This song is one that is hardly known except to a few but it’s so underrated and lovely. The nineties was a great time for New Age and Celtic revival music, and Alkaemy was one of many niche groups who played in this genre. Nimue’s Lament though is hands down the highlight of their The Merlin Mystery album. The song is sung in first person by Nimue, the lover of Merlin, who longs for his return after he was imprisoned by magic and held captive beyond her reach. This song is one of grief, but also of power, as Nimue uses the strength of her voice and the steadfastness of her love to command the powers that bind him to release him to her arms. The chorus is also used to great impact and really enhances the emotion of the piece. This is a song to sing along with when you’re wanting to feel inspired.

The Dragon’s Breath

David Arkenstone

This is another favorite by Arkenstone. What would be a Arthurian playlist without dragons? The dragon as an archetype features heavily in many stories, including in the very surname of Arthur’s father, Uther Pendragon. It also crops up in many other related myths such as Tristan and Isolde, where Tristan must slay the beast that is ravishing the kingdom of Isolde’s father, and in so doing, wins Isolde’s hand, or the famous British myth, Saint George and the Dragon. The bagpipes in this one really bring out the power and the awe of the knight as he struggles against the creature, locked in mortal combat, building as the song does until finally one proves the victor. Will it be the knight or the dragon? You’ll have to decide for yourself. This song sounds like going on a daring quest, perhaps through the wooded forest.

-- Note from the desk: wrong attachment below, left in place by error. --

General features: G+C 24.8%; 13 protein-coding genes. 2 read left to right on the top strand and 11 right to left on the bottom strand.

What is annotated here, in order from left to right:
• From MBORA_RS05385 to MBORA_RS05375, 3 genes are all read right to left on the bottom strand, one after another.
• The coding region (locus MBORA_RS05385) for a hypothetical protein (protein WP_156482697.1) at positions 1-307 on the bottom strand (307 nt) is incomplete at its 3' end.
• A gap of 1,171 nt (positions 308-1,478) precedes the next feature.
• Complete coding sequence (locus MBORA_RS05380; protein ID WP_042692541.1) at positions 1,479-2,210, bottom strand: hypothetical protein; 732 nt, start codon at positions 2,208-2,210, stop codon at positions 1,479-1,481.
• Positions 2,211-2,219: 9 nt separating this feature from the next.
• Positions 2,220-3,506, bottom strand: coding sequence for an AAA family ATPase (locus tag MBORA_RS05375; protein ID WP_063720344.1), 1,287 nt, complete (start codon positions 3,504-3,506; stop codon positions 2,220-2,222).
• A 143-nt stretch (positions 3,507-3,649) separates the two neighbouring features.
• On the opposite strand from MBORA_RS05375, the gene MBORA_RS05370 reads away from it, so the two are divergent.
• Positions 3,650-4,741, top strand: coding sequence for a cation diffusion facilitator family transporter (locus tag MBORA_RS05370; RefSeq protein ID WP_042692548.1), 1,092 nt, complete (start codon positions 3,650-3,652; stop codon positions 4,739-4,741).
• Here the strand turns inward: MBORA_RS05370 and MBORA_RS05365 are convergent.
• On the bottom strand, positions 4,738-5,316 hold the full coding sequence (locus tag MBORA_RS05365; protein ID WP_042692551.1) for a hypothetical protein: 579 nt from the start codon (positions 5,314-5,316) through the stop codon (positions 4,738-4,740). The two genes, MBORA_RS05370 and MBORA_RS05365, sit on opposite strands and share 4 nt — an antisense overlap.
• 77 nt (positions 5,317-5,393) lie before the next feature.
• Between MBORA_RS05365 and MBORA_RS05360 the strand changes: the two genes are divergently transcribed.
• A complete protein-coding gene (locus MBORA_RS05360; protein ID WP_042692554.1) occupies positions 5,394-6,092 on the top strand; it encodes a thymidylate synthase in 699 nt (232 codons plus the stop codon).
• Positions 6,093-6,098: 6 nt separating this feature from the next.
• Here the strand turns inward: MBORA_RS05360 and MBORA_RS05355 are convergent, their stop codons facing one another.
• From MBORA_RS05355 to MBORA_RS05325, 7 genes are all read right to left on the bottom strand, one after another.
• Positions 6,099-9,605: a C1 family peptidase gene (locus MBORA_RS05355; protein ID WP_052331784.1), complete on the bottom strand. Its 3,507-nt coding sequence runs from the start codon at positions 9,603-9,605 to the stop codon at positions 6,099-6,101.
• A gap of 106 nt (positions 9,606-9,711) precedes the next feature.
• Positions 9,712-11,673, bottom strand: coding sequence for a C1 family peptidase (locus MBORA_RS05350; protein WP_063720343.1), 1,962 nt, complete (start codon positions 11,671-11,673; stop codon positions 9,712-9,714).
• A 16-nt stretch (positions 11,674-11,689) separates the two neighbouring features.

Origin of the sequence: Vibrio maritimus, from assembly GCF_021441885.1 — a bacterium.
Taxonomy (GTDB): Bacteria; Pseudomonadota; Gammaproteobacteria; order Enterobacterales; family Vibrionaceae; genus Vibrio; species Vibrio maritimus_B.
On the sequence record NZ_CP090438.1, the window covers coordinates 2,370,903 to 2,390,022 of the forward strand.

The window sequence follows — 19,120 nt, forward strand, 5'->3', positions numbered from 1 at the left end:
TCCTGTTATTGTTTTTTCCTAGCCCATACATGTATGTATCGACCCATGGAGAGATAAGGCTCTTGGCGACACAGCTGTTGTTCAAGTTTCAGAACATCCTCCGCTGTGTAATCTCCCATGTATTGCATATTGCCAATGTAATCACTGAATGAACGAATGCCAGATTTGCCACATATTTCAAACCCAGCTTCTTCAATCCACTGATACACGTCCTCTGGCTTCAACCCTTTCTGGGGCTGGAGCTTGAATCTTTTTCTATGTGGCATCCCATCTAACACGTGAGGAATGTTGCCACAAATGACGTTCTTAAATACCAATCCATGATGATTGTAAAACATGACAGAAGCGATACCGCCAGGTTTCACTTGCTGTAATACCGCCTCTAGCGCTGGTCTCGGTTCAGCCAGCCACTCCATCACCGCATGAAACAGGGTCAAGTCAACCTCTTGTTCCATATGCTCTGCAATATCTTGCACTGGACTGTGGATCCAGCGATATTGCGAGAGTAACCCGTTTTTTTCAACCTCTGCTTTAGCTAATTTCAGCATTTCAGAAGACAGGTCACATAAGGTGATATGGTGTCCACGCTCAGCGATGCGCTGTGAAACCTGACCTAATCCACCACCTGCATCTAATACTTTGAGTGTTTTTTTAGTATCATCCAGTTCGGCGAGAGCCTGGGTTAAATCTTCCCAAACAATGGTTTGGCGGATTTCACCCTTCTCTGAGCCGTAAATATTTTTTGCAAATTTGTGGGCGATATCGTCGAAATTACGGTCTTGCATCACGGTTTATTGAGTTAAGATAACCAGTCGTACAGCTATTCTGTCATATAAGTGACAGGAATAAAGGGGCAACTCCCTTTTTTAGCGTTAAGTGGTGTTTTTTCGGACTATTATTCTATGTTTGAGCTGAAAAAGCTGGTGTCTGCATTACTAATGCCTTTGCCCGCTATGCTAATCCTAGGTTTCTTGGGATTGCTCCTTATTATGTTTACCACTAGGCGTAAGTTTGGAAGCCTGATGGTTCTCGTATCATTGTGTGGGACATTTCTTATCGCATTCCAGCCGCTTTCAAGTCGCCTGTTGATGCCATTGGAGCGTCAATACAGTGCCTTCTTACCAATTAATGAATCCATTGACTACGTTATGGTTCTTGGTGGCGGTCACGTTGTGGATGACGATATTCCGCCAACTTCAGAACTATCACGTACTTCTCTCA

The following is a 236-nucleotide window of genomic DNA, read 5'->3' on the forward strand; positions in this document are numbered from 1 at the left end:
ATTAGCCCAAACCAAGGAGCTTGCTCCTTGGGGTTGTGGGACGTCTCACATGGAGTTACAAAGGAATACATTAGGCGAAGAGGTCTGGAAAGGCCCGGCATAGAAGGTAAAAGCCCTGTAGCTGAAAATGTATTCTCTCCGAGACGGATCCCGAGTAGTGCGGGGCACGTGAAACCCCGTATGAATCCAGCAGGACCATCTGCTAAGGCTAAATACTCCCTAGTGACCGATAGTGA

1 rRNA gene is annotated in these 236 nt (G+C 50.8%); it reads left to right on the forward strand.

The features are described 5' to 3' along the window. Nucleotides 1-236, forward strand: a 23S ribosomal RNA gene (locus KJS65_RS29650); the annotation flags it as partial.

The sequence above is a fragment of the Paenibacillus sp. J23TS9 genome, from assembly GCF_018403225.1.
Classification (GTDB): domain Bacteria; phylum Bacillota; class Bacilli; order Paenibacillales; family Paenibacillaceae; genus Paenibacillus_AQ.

The English Ladye and the Knight

Adapted and Sung by Loreeena McKennitt

The title of this one makes it the quintessential final song for this playlist. A beautiful ballad adapted by McKennitt, this tells the tragic story of a woman’s love for her heroic knight in spite of all obstacles placed in their way. What makes so many of McKennitt’s works shine is her ability to convey a story through words and to express each delicate phrase in such a cinematic way that it paints the images before your very eyes as you listen. Ballads like these carry a sense of history, since they’ve been passed down orally in many cases from generation to generation, and there is no better way to feel connected to the beauty of the past. This is the perfect song to play by the dying embers of a fire when all the house is still and night draws in.

Did I inspire you to add any of these songs to your playlist? Be sure to drop me a comment and tell me your favorite!